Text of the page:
What would you do with $30 million? Well Sujata Sachdeva, the VP of Finance and Principal Accounting Officer at Koss Corporation bought  designer clothes, furs, purses, shoes, jewelry, household furnishings, cars, did home improvement and renovations. The only difference is it wasnt her money, it was funds that belonged to the company, Koss Corpration. She had support from the senior accountant, Julie Mulvanev, together they concealed the fraud by overstating assets, expenses, and cost of sales, and by understating liabilities and sales. Based on the fraudulent records prepared by Sachdeva and Mulvaney, Koss prepared materially false financial statements and filed materially false current, quarterly, and annual reports with the SEC.
On August 31, 2010, the Securities and Exchange Commission charged two former senior accounting professionals at Koss Corporation with accounting fraud, violation of book and record keeping and other related misconduct arising from the embezzlement of more than $30 million from the company. According to the complaint, the scheme began in 2004 and lasted through December 2009. After discovering the embezzlement, Koss amended and restated its financial statements for fiscal years 2008 and 2009 and the first three quarters of fiscal year 2010. Both Sachdeva and Mulvaney have been terminated by the company.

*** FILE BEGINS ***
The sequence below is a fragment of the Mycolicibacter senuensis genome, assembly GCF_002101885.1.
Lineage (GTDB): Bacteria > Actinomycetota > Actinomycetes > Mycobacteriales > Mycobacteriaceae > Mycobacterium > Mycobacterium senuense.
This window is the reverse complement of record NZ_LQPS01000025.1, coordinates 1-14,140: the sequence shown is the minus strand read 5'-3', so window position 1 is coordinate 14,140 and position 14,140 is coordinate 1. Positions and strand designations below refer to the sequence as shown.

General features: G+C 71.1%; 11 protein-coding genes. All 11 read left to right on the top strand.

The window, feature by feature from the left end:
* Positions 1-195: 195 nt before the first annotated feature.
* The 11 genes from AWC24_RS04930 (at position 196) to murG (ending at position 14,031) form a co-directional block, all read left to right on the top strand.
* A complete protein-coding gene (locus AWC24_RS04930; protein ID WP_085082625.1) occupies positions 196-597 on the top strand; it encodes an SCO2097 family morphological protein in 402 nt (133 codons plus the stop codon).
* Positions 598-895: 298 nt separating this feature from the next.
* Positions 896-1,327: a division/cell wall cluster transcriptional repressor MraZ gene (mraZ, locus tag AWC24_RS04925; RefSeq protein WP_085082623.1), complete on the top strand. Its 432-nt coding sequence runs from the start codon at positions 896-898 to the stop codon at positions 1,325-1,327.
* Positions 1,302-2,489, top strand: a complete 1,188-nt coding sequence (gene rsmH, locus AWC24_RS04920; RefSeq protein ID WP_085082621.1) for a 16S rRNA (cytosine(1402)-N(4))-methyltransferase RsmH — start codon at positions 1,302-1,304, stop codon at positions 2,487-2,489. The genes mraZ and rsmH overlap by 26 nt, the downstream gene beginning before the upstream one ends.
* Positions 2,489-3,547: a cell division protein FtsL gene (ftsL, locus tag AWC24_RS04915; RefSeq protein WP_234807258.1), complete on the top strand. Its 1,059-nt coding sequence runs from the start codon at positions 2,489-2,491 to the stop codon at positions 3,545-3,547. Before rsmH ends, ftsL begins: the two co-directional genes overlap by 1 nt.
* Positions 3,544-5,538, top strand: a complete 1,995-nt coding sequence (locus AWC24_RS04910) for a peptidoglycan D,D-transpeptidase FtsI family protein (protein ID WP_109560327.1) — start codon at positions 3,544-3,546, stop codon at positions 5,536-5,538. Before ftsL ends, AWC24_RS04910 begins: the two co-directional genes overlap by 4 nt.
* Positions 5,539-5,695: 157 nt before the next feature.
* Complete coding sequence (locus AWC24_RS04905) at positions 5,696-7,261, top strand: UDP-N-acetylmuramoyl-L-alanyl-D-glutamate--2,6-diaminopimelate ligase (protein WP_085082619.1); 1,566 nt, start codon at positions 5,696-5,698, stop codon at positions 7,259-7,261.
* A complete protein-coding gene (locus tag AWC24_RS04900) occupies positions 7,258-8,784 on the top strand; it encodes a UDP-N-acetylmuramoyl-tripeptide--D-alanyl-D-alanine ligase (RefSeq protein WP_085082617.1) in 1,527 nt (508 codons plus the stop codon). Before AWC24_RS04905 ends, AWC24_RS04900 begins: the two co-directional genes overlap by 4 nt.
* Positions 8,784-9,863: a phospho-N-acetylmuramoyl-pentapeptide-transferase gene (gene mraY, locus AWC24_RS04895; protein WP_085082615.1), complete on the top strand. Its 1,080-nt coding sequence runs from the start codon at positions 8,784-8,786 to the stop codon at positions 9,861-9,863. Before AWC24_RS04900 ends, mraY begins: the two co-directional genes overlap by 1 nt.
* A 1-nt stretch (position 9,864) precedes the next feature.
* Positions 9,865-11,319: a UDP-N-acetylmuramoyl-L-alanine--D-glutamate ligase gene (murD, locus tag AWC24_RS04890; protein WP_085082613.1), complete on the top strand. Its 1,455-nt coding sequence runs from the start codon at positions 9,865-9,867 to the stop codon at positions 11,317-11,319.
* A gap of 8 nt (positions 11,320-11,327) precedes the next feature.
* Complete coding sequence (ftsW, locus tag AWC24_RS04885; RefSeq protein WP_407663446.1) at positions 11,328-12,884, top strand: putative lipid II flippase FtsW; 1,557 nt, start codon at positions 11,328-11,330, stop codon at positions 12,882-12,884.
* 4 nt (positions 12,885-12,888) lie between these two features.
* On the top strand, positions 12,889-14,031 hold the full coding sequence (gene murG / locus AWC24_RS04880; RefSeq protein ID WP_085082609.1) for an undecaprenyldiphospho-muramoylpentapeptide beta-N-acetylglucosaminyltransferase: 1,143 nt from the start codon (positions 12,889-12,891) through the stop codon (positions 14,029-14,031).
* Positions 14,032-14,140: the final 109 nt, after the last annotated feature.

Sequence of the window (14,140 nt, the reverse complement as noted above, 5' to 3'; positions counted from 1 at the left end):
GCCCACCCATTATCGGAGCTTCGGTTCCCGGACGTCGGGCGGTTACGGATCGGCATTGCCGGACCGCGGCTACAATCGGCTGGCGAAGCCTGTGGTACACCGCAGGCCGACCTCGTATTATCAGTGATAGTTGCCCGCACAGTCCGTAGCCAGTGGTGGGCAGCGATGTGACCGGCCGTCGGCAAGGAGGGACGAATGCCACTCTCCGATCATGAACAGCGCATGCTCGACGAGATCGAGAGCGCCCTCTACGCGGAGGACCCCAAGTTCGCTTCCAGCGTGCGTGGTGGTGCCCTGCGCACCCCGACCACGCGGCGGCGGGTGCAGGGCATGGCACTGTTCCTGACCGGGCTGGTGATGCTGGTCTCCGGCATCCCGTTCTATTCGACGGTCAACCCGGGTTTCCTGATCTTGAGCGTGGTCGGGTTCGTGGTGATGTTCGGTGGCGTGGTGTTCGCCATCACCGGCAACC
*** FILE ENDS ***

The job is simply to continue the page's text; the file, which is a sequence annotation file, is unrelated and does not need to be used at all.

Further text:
Sachdeva embezzled funds from company accounts through different means, including cashier’s checks, unauthorized wire transfers, and unauthorized payments from petty cash. Sachdeva fraudulently authorized the issuance of more than 500 cashier’s checks totaling more than $15 million. She used them to make approximately $10 million in payments to American Express for her personal credit card, and also used them to make direct payments to luxury retailers. At times, Sachdeva used acronyms in an attempt to conceal the identities of the check recipients — such as “N.M. Inc.” for Neiman Marcus and “S.F.A. Inc.” for Saks Fifth Avenue. Well thats what I call creative accounting!